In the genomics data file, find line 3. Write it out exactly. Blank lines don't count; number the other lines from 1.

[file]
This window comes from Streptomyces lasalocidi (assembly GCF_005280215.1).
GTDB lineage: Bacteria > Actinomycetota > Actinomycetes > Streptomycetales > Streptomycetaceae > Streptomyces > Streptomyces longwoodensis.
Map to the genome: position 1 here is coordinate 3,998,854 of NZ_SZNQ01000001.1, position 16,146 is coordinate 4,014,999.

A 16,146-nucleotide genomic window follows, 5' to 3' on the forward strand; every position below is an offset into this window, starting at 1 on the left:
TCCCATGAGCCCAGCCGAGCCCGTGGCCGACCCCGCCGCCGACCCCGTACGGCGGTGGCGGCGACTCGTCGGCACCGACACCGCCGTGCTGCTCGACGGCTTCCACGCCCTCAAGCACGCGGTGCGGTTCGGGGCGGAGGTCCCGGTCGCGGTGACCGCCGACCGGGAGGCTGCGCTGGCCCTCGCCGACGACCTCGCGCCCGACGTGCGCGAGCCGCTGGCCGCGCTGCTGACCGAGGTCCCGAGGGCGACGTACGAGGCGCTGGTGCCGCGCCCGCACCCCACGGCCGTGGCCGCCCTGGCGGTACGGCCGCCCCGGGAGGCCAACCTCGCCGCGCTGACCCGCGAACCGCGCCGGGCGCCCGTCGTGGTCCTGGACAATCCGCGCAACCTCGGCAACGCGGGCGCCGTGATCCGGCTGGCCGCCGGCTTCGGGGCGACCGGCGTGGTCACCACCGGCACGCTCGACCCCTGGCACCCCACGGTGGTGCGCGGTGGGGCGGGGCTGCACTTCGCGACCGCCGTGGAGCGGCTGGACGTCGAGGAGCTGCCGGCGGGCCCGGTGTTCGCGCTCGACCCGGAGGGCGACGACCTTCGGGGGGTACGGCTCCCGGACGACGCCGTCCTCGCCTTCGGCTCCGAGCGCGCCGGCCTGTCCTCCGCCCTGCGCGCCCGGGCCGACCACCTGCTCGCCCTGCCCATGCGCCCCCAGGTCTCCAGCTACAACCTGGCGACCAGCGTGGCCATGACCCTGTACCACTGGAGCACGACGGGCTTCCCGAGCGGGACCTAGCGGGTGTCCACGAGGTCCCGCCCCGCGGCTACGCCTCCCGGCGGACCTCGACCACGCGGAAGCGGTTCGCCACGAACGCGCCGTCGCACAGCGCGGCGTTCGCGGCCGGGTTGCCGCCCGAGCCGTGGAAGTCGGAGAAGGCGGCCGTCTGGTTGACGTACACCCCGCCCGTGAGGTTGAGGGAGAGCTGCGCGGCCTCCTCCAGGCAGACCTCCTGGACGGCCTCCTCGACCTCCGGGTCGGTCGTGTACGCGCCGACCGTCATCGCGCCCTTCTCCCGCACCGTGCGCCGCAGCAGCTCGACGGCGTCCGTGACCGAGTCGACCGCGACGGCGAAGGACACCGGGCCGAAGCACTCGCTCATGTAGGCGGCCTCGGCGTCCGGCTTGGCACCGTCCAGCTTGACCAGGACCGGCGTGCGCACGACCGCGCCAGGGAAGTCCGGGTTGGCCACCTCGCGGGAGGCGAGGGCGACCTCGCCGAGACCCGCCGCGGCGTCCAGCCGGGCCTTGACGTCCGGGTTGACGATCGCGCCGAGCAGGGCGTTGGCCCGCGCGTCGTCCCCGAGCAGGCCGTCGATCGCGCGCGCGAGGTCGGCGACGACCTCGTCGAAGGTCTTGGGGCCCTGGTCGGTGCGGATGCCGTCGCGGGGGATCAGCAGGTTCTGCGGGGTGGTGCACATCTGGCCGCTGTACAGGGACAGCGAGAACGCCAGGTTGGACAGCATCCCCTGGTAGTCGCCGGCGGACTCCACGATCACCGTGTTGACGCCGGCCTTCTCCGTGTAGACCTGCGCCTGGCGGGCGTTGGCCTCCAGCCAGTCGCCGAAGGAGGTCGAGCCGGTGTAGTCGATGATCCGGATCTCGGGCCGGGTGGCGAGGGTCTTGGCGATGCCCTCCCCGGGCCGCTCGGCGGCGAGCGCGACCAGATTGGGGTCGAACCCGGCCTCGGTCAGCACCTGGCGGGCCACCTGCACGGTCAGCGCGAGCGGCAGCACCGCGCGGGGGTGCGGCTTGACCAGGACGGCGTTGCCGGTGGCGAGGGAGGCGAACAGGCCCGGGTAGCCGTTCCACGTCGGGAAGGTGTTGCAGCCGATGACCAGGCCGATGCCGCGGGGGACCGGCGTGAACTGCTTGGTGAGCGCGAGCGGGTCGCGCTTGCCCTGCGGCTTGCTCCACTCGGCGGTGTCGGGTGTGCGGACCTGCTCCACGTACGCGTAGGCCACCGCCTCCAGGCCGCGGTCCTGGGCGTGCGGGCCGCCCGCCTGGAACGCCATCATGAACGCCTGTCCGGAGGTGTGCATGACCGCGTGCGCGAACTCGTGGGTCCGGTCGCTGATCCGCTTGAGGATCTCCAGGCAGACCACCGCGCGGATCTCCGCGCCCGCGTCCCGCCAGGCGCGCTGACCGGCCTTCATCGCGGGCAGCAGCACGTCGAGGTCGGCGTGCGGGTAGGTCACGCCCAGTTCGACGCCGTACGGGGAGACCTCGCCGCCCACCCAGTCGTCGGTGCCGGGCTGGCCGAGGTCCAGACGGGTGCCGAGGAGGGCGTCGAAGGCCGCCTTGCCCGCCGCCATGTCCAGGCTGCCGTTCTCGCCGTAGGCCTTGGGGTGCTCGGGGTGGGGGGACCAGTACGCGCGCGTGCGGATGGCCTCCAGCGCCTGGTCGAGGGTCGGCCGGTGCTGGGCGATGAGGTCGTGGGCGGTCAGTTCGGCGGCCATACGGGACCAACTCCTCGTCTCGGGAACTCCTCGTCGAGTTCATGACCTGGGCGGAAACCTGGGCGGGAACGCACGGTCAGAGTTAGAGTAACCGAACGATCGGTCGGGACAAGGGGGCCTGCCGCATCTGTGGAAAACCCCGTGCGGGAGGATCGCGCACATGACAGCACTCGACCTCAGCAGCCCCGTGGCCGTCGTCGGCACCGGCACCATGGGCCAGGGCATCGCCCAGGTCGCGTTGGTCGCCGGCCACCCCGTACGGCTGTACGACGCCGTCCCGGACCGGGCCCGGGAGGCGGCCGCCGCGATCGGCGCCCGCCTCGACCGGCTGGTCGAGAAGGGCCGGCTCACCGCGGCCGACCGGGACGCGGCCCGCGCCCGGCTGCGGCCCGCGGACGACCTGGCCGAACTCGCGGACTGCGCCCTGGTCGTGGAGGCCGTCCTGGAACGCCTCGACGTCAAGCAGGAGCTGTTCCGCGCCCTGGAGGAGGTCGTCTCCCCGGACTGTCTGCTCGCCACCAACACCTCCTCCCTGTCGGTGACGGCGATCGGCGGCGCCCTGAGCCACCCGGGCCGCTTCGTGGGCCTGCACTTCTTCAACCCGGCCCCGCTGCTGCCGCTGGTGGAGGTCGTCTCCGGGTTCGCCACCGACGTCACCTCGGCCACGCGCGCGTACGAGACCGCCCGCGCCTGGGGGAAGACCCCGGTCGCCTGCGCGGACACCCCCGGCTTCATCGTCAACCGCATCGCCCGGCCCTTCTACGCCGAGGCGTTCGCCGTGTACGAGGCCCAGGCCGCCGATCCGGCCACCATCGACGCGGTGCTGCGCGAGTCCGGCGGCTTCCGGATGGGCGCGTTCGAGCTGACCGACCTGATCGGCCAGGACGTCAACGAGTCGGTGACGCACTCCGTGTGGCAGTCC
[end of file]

Map to the genome: position 1 here is coordinate 3,998,854 of NZ_SZNQ01000001.1, position 16,146 is coordinate 4,014,999.